Finally, it feels appropriate to add a newpaper clip from Keski-Suomi, July 13, 1895 who reports the issues of Greece, a member of the Latin Monetary Union. Not much has changed:

- Of the Greek monetary issues. The cabinet of Deligiannis appears to be seriously pursuing an agreement with the debtors of Greece. The Times at least reports that the Greek government, as soon as discussions of financial legal issues have been completed, will be sending special envoys to Paris, London and Berlin to commence negotiations with debtors about "a reasonable and satisfactory agreement".

(Courtesy of Digital National Library in Finland)


Pardoning, or rehabilitating?

The news has it that Britain is pardoning people who were convicted of sexual crimes that are no longer crimes.

But somehow, pardoning - or actually "rehabilitating"  - people who were convicted long ago, suffered any punishment given at the time, and are already long dead, is reminiscent of Soviet policies. It does not fit my idea of what Britain is, or should be.

Yes, they suffered an injustice, but retroactive changes to convictions are not that meaningful when the convicted is no longer around.

But perhaps I'm too romantic, and Britain is much closer to Ingsoc, the English Socialism of 1984, than I'd like to know.

Anyway, now comes the difficult work of deciding which transgressors to pardon (right now, homosexuality is no longer bad) and which ones to condemn even further (right now, pedophilia is now much worse crime than it used to be).

Would it not be simpler just to admit that our standards change, and any formal legal rehabilitation should be reserved for cases where there was a miscarriage of justice (an innocent man or woman was convicted), not when the law was wrong by our current standards?


Those horrible housing costs in Finland

I often see people complaining how housing is exceptionally expensive in Finland. And of course, everyone has that feeling. Therefore I was slightly surprised when I started to look at the European statistics regarding housing. A research briefing "HOUSING AFFORDABILITY IN THE EU" by European Social Housing Observatory  puts things into context.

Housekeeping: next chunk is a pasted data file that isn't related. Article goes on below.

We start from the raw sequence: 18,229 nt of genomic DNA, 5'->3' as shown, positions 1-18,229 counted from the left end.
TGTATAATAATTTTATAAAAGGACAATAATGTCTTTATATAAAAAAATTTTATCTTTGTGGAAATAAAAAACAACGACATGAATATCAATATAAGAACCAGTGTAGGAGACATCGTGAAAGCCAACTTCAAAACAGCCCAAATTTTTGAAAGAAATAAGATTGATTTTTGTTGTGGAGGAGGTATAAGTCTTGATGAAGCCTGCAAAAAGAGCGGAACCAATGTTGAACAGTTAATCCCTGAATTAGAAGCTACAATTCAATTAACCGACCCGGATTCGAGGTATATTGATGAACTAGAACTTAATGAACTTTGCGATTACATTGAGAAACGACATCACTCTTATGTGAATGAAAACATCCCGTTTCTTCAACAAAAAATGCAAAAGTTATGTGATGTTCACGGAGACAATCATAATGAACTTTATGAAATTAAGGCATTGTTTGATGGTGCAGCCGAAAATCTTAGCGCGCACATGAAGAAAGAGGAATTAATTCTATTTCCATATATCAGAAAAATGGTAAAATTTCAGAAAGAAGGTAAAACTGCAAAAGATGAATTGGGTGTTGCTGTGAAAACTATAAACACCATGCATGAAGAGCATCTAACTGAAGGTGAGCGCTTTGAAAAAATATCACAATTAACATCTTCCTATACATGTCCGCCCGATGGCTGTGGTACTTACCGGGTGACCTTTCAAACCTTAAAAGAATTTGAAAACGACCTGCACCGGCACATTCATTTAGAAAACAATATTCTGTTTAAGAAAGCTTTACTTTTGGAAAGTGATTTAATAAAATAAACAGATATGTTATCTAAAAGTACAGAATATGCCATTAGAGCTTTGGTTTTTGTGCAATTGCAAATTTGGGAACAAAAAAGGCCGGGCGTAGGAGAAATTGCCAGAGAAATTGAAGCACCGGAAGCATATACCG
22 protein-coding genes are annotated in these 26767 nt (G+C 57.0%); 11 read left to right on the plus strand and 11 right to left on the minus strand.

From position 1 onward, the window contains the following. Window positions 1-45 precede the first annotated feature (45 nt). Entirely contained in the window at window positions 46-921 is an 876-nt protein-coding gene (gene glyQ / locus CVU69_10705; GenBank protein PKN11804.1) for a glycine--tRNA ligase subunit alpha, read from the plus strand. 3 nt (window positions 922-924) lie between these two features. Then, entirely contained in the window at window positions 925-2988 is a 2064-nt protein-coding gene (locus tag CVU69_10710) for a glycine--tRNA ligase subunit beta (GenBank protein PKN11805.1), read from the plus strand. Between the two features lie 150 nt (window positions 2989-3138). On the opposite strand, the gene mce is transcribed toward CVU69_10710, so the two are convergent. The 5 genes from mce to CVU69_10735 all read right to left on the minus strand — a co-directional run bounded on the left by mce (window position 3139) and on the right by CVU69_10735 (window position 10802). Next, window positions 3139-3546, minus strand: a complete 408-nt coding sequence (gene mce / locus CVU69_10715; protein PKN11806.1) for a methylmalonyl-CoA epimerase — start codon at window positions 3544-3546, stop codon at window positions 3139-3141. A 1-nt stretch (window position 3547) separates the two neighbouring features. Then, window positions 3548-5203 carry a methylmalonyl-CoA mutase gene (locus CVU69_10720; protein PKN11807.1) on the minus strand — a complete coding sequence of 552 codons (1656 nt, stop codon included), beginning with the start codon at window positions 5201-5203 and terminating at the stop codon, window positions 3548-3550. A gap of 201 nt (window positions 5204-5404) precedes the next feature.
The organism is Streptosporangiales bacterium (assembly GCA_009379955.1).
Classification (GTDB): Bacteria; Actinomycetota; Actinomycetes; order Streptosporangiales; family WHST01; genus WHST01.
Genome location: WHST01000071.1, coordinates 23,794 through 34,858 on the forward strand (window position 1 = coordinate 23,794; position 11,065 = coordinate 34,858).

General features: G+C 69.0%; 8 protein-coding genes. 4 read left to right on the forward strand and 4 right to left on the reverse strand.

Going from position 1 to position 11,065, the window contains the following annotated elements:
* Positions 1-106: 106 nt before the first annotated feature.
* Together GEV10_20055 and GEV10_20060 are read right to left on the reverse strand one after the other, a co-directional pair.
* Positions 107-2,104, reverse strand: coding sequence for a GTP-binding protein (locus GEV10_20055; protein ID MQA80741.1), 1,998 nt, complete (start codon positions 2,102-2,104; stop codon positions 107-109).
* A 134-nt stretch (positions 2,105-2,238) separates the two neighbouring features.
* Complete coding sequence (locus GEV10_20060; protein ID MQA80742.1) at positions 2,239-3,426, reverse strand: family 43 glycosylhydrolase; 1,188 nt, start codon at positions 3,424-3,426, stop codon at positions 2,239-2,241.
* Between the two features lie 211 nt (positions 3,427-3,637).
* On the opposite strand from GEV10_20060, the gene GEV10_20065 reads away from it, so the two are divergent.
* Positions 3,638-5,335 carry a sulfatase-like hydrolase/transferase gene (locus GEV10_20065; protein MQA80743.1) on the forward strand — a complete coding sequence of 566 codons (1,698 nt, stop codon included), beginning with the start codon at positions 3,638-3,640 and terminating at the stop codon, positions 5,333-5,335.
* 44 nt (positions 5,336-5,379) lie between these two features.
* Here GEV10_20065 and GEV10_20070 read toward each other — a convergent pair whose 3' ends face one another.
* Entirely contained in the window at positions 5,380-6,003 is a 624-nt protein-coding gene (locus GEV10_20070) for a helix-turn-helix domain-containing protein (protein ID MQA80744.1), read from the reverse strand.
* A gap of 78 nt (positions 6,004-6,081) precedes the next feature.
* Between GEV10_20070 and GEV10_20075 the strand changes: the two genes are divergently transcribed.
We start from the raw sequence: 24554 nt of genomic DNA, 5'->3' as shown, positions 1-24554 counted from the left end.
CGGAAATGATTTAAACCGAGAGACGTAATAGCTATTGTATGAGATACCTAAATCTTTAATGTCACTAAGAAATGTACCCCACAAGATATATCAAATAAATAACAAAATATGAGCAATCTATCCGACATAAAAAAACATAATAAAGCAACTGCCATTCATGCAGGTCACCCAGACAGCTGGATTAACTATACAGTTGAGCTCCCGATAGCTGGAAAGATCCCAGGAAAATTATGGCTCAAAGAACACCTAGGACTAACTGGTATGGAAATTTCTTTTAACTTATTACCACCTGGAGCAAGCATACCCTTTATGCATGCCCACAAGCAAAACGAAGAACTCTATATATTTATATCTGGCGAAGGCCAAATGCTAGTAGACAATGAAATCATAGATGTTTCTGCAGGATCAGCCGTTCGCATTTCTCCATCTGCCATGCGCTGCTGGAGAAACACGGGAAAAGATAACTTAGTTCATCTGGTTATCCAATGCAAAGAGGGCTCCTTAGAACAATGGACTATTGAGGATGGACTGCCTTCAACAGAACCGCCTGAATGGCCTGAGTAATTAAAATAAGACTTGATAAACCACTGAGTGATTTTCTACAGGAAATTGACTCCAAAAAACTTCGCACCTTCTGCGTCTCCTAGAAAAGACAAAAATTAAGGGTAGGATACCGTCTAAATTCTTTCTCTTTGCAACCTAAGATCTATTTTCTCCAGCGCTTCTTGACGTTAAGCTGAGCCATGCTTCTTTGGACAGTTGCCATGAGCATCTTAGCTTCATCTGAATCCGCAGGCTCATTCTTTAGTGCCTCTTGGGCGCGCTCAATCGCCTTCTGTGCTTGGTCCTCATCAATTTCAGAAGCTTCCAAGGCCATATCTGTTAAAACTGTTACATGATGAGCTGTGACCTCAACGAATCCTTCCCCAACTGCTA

Most Finnish public discourse about housing is about how expensive housing is. For instance:
However, when we look at the research briefing and consider housing costs as percentage of disposable income, Finland is in the lower end of the EU27: 

I find this actually remarkable, because we have rather extreme climate conditions, which means comparatively higher construction costs.

And when we look at the impact of housing costs on the poor, Finland is even more towards the left-end of the statistics:

This means that only in Malta and Portugal there are fewer households overburdened by housing costs (meaning that a household uses more than 40 % of disposable income on housing). So we not only have lower housing costs compared to purchasing power than most EU countries, we also have more transfers of money to the poor households than e.g. Italy, Austria or Luxembourg.

Perhaps we should understand the European reality in more depth before complaining that much.

Economic perceptions vs. reality: things are much better than we think!

European and particularly Finnish economic news is full of doom and gloom. It just occurred to me to actually check up how bad things are. And while a few things are really going badly, very many measurable numbers show that were are actually quite well off when compared to past.

Just look at OECD report at http://www.oecd.org/els/emp/howdoesyourcountrycompare-finland.htm.

What it tells us about Finland is that when we compare year 2000 to 2012, we see that:
  • unemployment has gone down (9.8 % -> 7.8 %)
  • youth unemployment has gone down (20.3 % -> 17.3 %)
  • long-term unemployment has gone down (29.0 % -> 21.7 % of the unemployed)
  • the employment rate of working-age people has gone up (67.5 % -> 69.5 %)
  • women's employment rate has increased (64.5 % -> 68.2 %)
  • employment rate of older workers (55-64) has increased (42.3 % -> 58.5 %)
  • the percentage of temporarily employed has gone down (16.5 % -> 15.7 %)
  • annual working hours have decreased (1751 h -> 1672 h)
  • average wages have gone up by about fifth (31 904 $ -> 39 125 $ in 2012 currency)

Almost everything is better than in 2000! The current growth figures are abysmal, so a good development cannot continue unless we fix that, but on the average, we are not doing badly at all.

Of course, some are more lucky than others, but even the income differences after taxes and transfers, including capital gains, remain rather similar to 2000 (Statistics Finland).

So perhaps we should complain a bit less!